In an article from the New York Times, Colson Whitehead gives us a new version of one of our favorite topics— the rules for writers, with interesting twists and humorous common sense that's a little different.
Among my favorites in the eleven rules he provides: Show and Tell, because "when writers put their work out into the world, they're like kids bringing their broken unicorns and chewed-up teddy bears into class in the sad hope that someone else will love them as much as they do." He also makes great points about other rules, like the importance of silence in writing: what isn't said is more important than what is; and about how to kill your darlings: never use three words when one will do (including an example that will make you think). And the main rule: there are no rules. You can do anything, as long as you do it well.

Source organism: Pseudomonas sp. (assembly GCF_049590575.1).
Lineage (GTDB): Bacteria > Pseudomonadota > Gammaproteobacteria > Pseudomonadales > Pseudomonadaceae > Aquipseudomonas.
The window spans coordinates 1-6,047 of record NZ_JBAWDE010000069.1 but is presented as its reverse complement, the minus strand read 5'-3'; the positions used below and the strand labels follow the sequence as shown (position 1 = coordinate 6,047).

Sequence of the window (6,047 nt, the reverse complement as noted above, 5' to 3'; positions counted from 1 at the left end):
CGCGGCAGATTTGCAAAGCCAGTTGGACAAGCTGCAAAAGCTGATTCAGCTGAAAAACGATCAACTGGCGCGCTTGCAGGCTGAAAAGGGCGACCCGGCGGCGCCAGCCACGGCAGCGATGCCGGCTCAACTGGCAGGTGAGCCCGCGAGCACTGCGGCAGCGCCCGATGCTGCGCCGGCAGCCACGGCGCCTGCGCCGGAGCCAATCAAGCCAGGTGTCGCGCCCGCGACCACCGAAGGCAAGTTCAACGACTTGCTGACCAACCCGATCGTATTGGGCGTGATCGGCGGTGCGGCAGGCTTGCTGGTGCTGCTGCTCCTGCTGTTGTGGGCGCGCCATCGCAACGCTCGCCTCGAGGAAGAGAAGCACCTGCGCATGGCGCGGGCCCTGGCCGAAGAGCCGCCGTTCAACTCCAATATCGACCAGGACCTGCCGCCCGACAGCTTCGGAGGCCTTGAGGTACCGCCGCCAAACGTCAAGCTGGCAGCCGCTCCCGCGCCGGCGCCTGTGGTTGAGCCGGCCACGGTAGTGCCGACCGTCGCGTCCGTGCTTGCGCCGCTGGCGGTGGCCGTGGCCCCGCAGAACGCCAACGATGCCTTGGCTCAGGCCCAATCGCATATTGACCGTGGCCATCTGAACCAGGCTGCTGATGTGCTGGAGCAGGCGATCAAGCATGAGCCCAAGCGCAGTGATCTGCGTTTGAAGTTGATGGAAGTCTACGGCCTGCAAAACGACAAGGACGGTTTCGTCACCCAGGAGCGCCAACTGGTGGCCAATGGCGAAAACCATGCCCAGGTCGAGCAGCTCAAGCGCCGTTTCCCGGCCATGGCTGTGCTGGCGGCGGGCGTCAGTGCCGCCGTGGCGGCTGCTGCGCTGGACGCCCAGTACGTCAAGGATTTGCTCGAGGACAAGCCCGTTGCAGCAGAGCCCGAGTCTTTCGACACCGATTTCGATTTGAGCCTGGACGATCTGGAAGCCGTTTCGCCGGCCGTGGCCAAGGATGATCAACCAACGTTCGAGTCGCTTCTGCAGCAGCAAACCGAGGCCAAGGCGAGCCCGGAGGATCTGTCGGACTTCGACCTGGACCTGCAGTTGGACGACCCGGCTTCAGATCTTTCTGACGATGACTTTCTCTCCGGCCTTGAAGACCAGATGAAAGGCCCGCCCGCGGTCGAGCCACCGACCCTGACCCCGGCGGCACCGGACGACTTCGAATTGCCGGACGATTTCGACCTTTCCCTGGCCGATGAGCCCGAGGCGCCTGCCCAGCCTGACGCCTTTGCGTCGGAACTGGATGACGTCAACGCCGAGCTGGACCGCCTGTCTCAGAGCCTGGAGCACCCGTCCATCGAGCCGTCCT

Those were great, especially #3.ReplyDelete
I love that, too, Leigh. Listening to your heart to know if something's true. Fantastic advice.Delete
Those are lovely and worth remembering. And I'm a big fan of listening to your heart.ReplyDelete
Works almost every time, doesn't it, Lin?Delete
These are excellent rules! I think everyone should read them. I liked number 8. But can't tell you what it is. :)ReplyDelete
Oh, darn, Karlene! I was hoping someone would tell me the secret!Delete